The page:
It was Monday, now. Kagome knew this. It was upsetting.
But surely, they would not want a new employee. Not when she already knew how to work here. Not because of a simple, forgetful mistake. She was only a few days late. She had known that she needed to apply for the job, but she had problems with her memory, so she had forgotten to prepare a resume, but now she had remembered, and it was not very late. Friday. Monday. What was the difference?
"Honestly, this is very unfortunate," continued the woman, as if she could hear Kagome's thoughts. "You are fully trained. But now, you must waste everyone's time and train a new employee, after lunch. Time is precious, you know. I cannot understand why you would be so careless. I suppose that you did not want this job, after all."
Their eyes were judgmental, and Kagome stuttered a response, desperate terror building inside her stomach. She had not intended to be disrespectful. Yes, she did want a job, yes, yes, very much!
"I a-apologize for taking so long," she stammered. "I forgot to prepare a resume, until I saw the note on my calendar. You see, there was an accident, and I have problems with my memory. I have to read the calendar..."
"You failed to apply on time, because you are disorganized?" the woman snapped, "Because you cannot plan ahead? That does not recommend you. Leave us."
Kagome felt sick with dread. The manager was not listening to her explanation. It did sound terrible, actually. Why would anyone want to hire her? Someone without the ability to remember anything, unless the information was written on a sheet of paper, unless she was carrying that sheet of paper with her...
She wandered into the kitchen. There was a kitchen for employees inside of this office. It was tiny, with a drink machine, a coffee pot, and a sink with a disposal in it. There were cabinets over the sink. The room was long and thin, and she began to pace, up and down.
Anxiety overwhelmed her. The terrorized feeling would not seem to fade. Obviously, this was her fault. It was not the company's fault. A manager was perfectly correct to despise her for being incompetent. "Why did I forget?" Kagome asked herself. "Why would I forget something so important? I wanted to apply for the job. But I forgot."
No, no. She was not broken. Not careless or stupid. No. Part of her mind denied this, vehemently.
And she would prove it! This was due to a simple mistake. Nothing serious. She must have written the application deadline, but placed it on the wrong day of the week. A simple solution, then. Next time, she would simply write the instructions early – that way, she would not have any chance of forgetfulness.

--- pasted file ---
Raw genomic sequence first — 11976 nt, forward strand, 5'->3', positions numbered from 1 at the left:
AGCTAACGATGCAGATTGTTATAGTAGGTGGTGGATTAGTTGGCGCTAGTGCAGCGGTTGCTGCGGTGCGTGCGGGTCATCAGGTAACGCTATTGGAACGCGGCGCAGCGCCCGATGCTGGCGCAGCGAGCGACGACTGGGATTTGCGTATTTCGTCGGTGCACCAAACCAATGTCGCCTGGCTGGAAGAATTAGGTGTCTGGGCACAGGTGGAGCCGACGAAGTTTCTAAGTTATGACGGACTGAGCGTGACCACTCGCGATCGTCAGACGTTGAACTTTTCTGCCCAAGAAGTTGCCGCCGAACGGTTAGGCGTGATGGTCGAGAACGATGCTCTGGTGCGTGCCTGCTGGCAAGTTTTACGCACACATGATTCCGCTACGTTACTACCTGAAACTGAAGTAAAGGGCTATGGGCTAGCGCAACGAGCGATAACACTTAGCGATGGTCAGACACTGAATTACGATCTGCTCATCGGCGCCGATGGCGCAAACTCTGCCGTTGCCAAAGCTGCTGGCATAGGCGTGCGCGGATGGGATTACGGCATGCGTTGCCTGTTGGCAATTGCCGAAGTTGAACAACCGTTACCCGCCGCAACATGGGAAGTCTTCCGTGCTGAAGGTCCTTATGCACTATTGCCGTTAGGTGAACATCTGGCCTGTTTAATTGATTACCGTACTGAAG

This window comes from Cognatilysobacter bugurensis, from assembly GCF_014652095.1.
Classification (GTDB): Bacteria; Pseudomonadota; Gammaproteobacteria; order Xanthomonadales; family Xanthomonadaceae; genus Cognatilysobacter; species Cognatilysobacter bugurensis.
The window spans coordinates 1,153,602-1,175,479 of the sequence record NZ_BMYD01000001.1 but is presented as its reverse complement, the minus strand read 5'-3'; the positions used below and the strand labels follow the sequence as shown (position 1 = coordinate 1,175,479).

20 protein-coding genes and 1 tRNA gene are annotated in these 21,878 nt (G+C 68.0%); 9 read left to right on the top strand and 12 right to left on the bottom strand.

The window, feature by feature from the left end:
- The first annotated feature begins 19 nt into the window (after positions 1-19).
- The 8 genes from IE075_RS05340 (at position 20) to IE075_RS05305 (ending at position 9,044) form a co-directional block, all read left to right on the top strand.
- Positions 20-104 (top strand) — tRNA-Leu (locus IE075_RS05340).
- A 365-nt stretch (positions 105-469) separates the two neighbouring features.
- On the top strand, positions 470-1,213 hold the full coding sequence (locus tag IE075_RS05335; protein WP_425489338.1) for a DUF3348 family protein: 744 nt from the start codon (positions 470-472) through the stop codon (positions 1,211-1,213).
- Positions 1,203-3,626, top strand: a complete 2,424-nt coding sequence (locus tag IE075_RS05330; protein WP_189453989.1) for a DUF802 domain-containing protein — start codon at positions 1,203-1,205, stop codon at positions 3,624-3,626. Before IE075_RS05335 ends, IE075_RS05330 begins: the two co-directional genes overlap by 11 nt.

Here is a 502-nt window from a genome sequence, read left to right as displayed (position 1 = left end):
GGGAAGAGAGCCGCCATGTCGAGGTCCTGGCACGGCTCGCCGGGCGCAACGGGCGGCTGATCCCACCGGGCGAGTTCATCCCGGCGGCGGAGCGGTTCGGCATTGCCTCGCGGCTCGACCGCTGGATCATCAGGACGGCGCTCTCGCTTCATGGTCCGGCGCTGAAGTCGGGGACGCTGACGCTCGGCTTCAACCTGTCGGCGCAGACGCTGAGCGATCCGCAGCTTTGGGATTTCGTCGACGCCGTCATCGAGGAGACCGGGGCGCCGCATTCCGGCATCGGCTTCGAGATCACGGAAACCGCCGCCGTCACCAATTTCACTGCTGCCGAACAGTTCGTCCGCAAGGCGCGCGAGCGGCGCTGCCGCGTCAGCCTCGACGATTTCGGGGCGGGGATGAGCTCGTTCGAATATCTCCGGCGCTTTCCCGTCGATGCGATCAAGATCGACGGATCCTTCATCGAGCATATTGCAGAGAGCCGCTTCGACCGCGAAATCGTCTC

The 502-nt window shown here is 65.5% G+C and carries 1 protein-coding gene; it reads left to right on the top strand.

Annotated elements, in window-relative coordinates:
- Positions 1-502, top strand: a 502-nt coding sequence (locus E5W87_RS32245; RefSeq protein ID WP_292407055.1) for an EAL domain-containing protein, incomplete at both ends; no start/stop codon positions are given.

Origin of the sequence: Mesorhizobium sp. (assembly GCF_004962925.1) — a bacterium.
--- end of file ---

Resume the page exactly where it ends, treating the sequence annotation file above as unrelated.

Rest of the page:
Pulling the calendar out of her purse, she opened it to the correct day. Today. But looking down at the leather-bound calendar, she saw nothing. It was totally and completely blank. White. No days, weeks, or months. She didn't know when it was...
Breathing was difficult, when she became this upset. There was simply not enough air in the room, and it was too cold. She would never be able to breathe again. A deadline was a simple thing, a small speck of information, and she should be able to remember it. Even without a calendar!
'Yesterday was Sunday' – such a simple idea. She needed to find a way to make herself remember.
Memories formed more easily with pain. Even a two-year old child, or a dog, or a squirrel recalled pain. If it hurts, then animals do not forget. Not on the most basic level.
So, the answer was easy. Lasso the memory with a painful event. Then, she would always remember the importance of recording simple details. It was important to write a deadline down properly, important to check the calendar in the morning. Then, when the calendar went blank, she could buy a new one before it became a problem. Yes. Easy.
Kagome looked around the room, looking for something painful that would not kill. She did not want to hurt herself, not really. Not much. Just a small cut.
But there were no knives in the kitchen, not in any of the drawers. She opened every single one, and she looked into all of the cabinets. Frustrated, almost panicked, she collapsed into a plastic chair near the counter.
How could she solve this problem? Hot water, perhaps. She returned to the sink and she stood in front of it, running water over her hands, while the faucet was on its maximum setting. While waiting patiently for the water to grow warmer, she tapped her foot on the tiles.
But no matter how long she waited, the water never became too hot. Instead, it felt pleasant. It was hot, but not enough to burn. The office was too safe. It had been built by protective people who did not like lawsuits or employees who complained about burns in the break room.
There was another solution, but Kagome did not like it. The disposal in the sink.
Panting for air that would not come, she contemplated her options. She only wanted to remember, not to harm herself irreparably. She only needed a small amount of pain to fix the memory of this event in her mind. Loosing a finger would not help, in the long run. Would it?
Finally, she decided. It would be worth it. She would be very careful, only to stick the edge of her pinky finger inside the disposal, while it was running. Just the pinky finger on her left hand. And afterward, she would always remember to write important information down on the calendar. Afterward, she would never forget to look at the calendar each morning, because when she awoke, she would notice that she was missing the front of her finger, and it would represent the importance of this.